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Cognitive Flexibility Applied to Emotional Stimuli in ASD: A Behavioural and fMRI Study

Thursday, 2 May 2013: 09:00-13:00
Banquet Hall (Kursaal Centre)
M. Gomot1, H. Clery2, F. Bonnet-Brilhault3, B. Wicker4 and P. Fonlupt5, (1)Université F. Rabelais, INSERM U930, Tours, France, (2)Universite F. Rabelais, INSERM U930, Tours, France, (3)UMR Inserm U930, Tours, France, (4)Institut de Neurosciences de la Timone, Université Aix-Marseille, Marseille, France, (5)Lyon Neuroscience Research Center, Bron, France
Background: Patients with Autism Spectrum Disorder (ASD) display difficulties in changing strategy during daily activities or adapting their perspective, especially during social interactions. However despite number of evidence of deficits in both socio-emotional processing and cognitive flexibility in ASD, the interactive effects of difficulties in these two domains remain unexplored.

Objectives: Our aim is to investigate this interaction by assessing behavioural and brain correlates of cognitive flexibility when applied to emotional stimuli.

 Methods:  Thirteen adults with ASD and 15 age-matched controls participated in an event-related fMRI paradigm using an emotional version of the Wisconsin Card Sorting Task (WCST). The cards presented were surrounded by a coloured frame and represented emotional faces. Participants have to match cards on one of three possible dimensions according to a non spoken rule: frame colour, face identity or facial emotion.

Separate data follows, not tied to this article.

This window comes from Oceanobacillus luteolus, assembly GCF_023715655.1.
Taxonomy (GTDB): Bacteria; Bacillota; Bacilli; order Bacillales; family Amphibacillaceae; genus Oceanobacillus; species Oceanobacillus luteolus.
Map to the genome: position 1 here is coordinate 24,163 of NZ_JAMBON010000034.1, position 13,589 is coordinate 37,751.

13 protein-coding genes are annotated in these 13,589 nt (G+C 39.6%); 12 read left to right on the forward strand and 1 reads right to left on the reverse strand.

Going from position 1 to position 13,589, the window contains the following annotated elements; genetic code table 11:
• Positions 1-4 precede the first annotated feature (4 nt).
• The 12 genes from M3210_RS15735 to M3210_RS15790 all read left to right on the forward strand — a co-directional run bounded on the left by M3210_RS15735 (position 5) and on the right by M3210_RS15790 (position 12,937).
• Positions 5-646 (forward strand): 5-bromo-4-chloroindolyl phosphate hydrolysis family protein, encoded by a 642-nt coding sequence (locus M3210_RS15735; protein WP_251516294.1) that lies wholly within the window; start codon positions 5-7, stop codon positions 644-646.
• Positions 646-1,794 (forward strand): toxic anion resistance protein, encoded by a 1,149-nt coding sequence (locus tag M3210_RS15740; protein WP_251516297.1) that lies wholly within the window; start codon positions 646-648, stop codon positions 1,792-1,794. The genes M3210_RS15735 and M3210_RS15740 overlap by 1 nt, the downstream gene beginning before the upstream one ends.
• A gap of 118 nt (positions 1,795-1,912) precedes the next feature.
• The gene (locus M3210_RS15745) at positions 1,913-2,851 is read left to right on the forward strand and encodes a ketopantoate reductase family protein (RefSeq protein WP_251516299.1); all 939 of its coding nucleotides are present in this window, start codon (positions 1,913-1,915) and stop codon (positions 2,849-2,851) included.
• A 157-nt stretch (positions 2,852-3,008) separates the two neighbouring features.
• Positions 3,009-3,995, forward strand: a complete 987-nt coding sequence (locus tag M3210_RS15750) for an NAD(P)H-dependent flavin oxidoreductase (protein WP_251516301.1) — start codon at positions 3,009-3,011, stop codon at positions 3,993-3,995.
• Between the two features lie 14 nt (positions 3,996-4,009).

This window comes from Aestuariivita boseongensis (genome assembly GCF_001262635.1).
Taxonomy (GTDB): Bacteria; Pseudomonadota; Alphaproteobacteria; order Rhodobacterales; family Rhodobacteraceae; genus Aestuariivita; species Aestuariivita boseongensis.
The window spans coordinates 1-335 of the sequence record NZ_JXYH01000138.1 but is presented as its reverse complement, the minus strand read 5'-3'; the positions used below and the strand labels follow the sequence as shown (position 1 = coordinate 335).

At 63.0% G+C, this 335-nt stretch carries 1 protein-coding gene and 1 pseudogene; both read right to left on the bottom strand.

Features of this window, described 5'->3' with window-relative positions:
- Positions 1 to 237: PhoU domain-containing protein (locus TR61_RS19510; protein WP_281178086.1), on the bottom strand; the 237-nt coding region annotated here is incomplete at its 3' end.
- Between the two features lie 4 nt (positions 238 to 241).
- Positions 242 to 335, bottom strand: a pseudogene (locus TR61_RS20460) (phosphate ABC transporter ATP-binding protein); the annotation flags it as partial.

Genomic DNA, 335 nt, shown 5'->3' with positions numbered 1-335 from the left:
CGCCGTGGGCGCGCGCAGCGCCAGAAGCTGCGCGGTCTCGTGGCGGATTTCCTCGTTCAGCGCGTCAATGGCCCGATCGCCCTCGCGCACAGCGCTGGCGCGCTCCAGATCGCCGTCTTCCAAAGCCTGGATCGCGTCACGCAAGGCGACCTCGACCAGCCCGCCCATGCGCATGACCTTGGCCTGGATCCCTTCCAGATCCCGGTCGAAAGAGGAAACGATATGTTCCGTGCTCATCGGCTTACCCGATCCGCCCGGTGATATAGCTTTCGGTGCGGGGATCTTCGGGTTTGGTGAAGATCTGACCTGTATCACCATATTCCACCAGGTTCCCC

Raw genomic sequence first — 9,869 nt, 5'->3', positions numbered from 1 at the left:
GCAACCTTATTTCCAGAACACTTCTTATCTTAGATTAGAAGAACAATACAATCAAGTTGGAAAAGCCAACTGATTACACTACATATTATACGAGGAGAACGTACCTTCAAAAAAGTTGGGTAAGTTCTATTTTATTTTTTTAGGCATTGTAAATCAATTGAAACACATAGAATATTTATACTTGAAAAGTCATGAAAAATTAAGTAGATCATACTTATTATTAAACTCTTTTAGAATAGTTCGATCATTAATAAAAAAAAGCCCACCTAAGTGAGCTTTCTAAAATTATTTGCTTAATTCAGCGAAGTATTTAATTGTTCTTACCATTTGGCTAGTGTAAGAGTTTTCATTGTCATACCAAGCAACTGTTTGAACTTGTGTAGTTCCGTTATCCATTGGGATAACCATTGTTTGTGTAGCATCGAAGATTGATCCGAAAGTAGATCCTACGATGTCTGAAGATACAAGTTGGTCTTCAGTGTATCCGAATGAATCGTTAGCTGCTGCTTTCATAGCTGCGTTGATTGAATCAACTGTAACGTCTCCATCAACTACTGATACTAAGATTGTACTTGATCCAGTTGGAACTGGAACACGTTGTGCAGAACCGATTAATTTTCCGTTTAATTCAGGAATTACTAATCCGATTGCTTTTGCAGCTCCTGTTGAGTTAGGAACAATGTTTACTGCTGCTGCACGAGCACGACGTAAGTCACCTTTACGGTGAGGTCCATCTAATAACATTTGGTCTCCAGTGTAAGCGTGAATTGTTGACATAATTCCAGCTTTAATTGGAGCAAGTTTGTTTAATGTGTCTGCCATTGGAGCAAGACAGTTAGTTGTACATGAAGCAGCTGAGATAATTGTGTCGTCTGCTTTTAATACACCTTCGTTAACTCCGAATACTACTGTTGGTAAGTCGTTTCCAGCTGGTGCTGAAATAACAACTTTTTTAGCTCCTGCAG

Results: Behavioural results revealed that compared to controls, patients succeeded in fewer categories, committed more perseverative errors when switching to Emotion matching, and displayed longer RT for Emotion and Identity conditions. fMRI results showed activity in the neural network typically recruited during WCST in both groups. However switching to a new rule lead to larger brain activity in ASD than controls in the anterior cingulate cortex, striatum, cerebellum and the frontal and orbito-frontal regions, together with lower activity in the temporal poles. Results are discussed according to the sorting rule. 

Conclusions: Findings are consistent with the difficulties in processing socio-emotional stimuli in ASD and suggest that cognitive flexibility abilities are strongly modulated by the nature of the information to be processed.

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